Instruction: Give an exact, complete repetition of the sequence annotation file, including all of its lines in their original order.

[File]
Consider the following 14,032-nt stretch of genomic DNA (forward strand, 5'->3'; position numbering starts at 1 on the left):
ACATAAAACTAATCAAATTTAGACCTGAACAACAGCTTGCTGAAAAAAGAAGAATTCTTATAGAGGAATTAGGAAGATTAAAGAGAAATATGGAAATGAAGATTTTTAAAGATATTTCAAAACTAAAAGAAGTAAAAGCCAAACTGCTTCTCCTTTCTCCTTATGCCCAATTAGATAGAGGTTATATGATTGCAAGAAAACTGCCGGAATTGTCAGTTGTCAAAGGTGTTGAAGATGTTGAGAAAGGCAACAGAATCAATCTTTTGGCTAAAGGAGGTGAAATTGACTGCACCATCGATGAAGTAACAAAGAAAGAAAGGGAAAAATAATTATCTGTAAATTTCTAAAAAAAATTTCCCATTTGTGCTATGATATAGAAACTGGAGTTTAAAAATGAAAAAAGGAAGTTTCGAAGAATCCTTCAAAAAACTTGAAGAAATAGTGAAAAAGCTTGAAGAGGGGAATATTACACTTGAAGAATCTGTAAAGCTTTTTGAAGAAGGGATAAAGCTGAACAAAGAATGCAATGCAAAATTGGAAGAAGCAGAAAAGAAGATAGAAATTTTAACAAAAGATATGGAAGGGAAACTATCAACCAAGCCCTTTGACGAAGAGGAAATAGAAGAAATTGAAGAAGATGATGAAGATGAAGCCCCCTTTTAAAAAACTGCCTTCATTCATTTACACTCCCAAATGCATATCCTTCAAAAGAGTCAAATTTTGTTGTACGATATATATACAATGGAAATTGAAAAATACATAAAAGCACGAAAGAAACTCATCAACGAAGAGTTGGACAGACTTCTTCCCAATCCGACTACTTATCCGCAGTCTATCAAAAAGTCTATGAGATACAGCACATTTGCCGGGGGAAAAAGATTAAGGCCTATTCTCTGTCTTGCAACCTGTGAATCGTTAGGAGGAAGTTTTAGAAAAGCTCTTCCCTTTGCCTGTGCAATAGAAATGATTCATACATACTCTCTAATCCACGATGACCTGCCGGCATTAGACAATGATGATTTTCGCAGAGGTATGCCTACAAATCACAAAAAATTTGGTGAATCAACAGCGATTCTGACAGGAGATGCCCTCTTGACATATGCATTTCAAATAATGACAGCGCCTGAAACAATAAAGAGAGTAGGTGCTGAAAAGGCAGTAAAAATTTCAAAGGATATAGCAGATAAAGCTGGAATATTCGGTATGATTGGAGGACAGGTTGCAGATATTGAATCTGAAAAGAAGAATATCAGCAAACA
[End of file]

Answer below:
Consider the following 14,032-nt stretch of genomic DNA (forward strand, 5'->3'; position numbering starts at 1 on the left):
ACATAAAACTAATCAAATTTAGACCTGAACAACAGCTTGCTGAAAAAAGAAGAATTCTTATAGAGGAATTAGGAAGATTAAAGAGAAATATGGAAATGAAGATTTTTAAAGATATTTCAAAACTAAAAGAAGTAAAAGCCAAACTGCTTCTCCTTTCTCCTTATGCCCAATTAGATAGAGGTTATATGATTGCAAGAAAACTGCCGGAATTGTCAGTTGTCAAAGGTGTTGAAGATGTTGAGAAAGGCAACAGAATCAATCTTTTGGCTAAAGGAGGTGAAATTGACTGCACCATCGATGAAGTAACAAAGAAAGAAAGGGAAAAATAATTATCTGTAAATTTCTAAAAAAAATTTCCCATTTGTGCTATGATATAGAAACTGGAGTTTAAAAATGAAAAAAGGAAGTTTCGAAGAATCCTTCAAAAAACTTGAAGAAATAGTGAAAAAGCTTGAAGAGGGGAATATTACACTTGAAGAATCTGTAAAGCTTTTTGAAGAAGGGATAAAGCTGAACAAAGAATGCAATGCAAAATTGGAAGAAGCAGAAAAGAAGATAGAAATTTTAACAAAAGATATGGAAGGGAAACTATCAACCAAGCCCTTTGACGAAGAGGAAATAGAAGAAATTGAAGAAGATGATGAAGATGAAGCCCCCTTTTAAAAAACTGCCTTCATTCATTTACACTCCCAAATGCATATCCTTCAAAAGAGTCAAATTTTGTTGTACGATATATATACAATGGAAATTGAAAAATACATAAAAGCACGAAAGAAACTCATCAACGAAGAGTTGGACAGACTTCTTCCCAATCCGACTACTTATCCGCAGTCTATCAAAAAGTCTATGAGATACAGCACATTTGCCGGGGGAAAAAGATTAAGGCCTATTCTCTGTCTTGCAACCTGTGAATCGTTAGGAGGAAGTTTTAGAAAAGCTCTTCCCTTTGCCTGTGCAATAGAAATGATTCATACATACTCTCTAATCCACGATGACCTGCCGGCATTAGACAATGATGATTTTCGCAGAGGTATGCCTACAAATCACAAAAAATTTGGTGAATCAACAGCGATTCTGACAGGAGATGCCCTCTTGACATATGCATTTCAAATAATGACAGCGCCTGAAACAATAAAGAGAGTAGGTGCTGAAAAGGCAGTAAAAATTTCAAAGGATATAGCAGATAAAGCTGGAATATTCGGTATGATTGGAGGACAGGTTGCAGATATTGAATCTGAAAAGAAGAATATCAGCAAACA